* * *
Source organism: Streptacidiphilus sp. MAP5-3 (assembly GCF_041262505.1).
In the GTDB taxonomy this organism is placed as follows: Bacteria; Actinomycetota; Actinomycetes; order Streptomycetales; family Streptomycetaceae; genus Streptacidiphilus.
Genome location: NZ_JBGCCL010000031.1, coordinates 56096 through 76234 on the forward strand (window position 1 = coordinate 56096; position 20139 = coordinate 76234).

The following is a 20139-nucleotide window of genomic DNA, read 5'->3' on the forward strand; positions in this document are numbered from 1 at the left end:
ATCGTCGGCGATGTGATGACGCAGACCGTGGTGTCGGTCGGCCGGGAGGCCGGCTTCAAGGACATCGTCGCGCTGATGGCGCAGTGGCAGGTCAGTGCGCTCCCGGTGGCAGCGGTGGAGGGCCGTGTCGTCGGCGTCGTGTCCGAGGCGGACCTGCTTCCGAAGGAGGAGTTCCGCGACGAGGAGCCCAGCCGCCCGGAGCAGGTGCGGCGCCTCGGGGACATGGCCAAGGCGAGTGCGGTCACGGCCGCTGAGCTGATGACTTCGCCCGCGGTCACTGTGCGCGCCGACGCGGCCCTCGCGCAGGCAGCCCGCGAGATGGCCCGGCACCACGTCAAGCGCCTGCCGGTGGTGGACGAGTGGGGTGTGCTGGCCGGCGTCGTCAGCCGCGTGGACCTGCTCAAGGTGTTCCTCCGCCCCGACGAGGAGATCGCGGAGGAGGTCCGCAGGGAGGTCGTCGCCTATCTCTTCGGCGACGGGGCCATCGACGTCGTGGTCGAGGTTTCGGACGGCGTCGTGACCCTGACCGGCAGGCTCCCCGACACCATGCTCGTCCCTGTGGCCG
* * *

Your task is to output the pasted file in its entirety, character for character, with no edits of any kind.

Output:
Source organism: Streptacidiphilus sp. MAP5-3 (assembly GCF_041262505.1).
In the GTDB taxonomy this organism is placed as follows: Bacteria; Actinomycetota; Actinomycetes; order Streptomycetales; family Streptomycetaceae; genus Streptacidiphilus.
Genome location: NZ_JBGCCL010000031.1, coordinates 56096 through 76234 on the forward strand (window position 1 = coordinate 56096; position 20139 = coordinate 76234).

The following is a 20139-nucleotide window of genomic DNA, read 5'->3' on the forward strand; positions in this document are numbered from 1 at the left end:
ATCGTCGGCGATGTGATGACGCAGACCGTGGTGTCGGTCGGCCGGGAGGCCGGCTTCAAGGACATCGTCGCGCTGATGGCGCAGTGGCAGGTCAGTGCGCTCCCGGTGGCAGCGGTGGAGGGCCGTGTCGTCGGCGTCGTGTCCGAGGCGGACCTGCTTCCGAAGGAGGAGTTCCGCGACGAGGAGCCCAGCCGCCCGGAGCAGGTGCGGCGCCTCGGGGACATGGCCAAGGCGAGTGCGGTCACGGCCGCTGAGCTGATGACTTCGCCCGCGGTCACTGTGCGCGCCGACGCGGCCCTCGCGCAGGCAGCCCGCGAGATGGCCCGGCACCACGTCAAGCGCCTGCCGGTGGTGGACGAGTGGGGTGTGCTGGCCGGCGTCGTCAGCCGCGTGGACCTGCTCAAGGTGTTCCTCCGCCCCGACGAGGAGATCGCGGAGGAGGTCCGCAGGGAGGTCGTCGCCTATCTCTTCGGCGACGGGGCCATCGACGTCGTGGTCGAGGTTTCGGACGGCGTCGTGACCCTGACCGGCAGGCTCCCCGACACCATGCTCGTCCCTGTGGCCG